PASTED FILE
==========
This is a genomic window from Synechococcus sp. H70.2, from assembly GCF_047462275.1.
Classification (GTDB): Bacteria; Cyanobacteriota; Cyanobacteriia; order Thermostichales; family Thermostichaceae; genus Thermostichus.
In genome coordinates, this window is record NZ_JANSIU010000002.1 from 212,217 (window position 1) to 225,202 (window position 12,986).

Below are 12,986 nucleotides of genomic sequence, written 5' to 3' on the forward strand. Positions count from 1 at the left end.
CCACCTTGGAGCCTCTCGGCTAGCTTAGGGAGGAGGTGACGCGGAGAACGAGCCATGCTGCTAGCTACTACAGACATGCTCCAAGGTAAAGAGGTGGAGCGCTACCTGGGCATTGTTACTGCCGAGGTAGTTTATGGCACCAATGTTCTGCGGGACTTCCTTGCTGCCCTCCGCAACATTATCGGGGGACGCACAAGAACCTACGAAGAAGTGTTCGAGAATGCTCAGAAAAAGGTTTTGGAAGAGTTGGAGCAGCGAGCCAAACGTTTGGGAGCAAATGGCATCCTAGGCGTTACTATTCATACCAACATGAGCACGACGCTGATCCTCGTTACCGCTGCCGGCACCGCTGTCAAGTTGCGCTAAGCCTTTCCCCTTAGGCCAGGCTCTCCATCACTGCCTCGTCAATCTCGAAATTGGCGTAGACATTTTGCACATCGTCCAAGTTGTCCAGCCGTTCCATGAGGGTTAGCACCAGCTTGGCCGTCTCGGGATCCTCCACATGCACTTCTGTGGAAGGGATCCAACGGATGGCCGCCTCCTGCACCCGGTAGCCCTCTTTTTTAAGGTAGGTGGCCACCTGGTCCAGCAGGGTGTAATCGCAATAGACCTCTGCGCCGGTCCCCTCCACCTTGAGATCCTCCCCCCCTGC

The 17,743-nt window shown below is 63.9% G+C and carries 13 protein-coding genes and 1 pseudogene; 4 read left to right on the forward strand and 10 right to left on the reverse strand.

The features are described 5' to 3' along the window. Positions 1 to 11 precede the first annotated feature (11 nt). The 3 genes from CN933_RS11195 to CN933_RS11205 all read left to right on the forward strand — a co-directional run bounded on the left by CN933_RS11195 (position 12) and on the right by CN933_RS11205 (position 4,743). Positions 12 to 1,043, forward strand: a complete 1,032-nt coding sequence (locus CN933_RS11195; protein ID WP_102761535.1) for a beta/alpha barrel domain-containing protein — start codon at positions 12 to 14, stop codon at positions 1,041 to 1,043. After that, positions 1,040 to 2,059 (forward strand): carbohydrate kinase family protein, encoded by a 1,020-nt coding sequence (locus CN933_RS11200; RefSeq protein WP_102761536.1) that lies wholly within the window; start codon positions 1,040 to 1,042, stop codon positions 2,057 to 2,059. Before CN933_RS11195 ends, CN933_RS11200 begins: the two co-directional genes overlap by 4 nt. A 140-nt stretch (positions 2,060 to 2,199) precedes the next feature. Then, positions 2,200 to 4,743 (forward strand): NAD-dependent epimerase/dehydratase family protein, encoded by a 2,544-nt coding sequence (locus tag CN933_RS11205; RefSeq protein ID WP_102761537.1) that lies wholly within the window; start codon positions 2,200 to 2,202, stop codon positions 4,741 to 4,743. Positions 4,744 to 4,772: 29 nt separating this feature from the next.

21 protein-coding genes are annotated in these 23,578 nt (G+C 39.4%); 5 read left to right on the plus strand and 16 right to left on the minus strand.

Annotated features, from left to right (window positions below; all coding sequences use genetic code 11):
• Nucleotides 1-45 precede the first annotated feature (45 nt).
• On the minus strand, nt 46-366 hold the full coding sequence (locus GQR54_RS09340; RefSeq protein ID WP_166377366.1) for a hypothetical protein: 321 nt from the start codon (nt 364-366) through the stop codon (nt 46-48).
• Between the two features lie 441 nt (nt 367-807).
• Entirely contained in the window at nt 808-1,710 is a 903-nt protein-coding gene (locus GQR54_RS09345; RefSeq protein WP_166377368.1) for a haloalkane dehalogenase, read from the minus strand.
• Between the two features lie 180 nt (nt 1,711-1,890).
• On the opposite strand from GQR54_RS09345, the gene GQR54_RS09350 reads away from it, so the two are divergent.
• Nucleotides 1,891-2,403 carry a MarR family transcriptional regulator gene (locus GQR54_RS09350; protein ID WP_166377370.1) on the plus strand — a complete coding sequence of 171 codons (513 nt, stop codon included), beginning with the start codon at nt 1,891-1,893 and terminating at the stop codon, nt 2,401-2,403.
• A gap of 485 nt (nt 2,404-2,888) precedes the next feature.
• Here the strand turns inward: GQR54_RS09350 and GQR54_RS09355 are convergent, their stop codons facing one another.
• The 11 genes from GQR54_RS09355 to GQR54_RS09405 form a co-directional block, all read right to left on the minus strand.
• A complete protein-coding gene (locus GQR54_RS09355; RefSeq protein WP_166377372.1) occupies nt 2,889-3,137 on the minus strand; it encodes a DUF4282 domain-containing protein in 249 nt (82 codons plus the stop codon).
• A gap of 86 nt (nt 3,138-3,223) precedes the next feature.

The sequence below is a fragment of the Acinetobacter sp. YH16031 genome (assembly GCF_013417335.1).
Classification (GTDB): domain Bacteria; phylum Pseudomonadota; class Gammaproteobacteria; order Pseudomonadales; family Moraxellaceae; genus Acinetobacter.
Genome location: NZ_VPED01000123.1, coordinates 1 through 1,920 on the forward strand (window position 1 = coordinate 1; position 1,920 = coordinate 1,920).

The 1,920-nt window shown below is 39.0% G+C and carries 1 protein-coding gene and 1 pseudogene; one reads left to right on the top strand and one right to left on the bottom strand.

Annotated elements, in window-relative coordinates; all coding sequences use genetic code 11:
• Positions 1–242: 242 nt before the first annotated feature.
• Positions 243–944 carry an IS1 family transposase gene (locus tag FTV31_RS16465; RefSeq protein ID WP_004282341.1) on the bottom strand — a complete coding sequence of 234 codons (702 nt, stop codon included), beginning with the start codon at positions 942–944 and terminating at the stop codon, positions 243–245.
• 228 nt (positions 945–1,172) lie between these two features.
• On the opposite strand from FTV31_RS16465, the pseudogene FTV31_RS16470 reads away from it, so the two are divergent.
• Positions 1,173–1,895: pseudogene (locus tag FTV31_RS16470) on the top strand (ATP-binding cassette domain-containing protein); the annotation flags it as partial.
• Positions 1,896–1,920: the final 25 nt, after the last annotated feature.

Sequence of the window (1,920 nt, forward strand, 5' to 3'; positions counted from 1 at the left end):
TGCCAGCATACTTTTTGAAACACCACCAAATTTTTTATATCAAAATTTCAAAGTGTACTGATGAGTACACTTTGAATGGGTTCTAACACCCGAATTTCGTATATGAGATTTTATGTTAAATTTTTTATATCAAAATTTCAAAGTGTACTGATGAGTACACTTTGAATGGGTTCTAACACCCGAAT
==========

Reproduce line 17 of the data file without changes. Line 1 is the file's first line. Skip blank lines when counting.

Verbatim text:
• A gap of 485 nt (nt 2,404-2,888) precedes the next feature.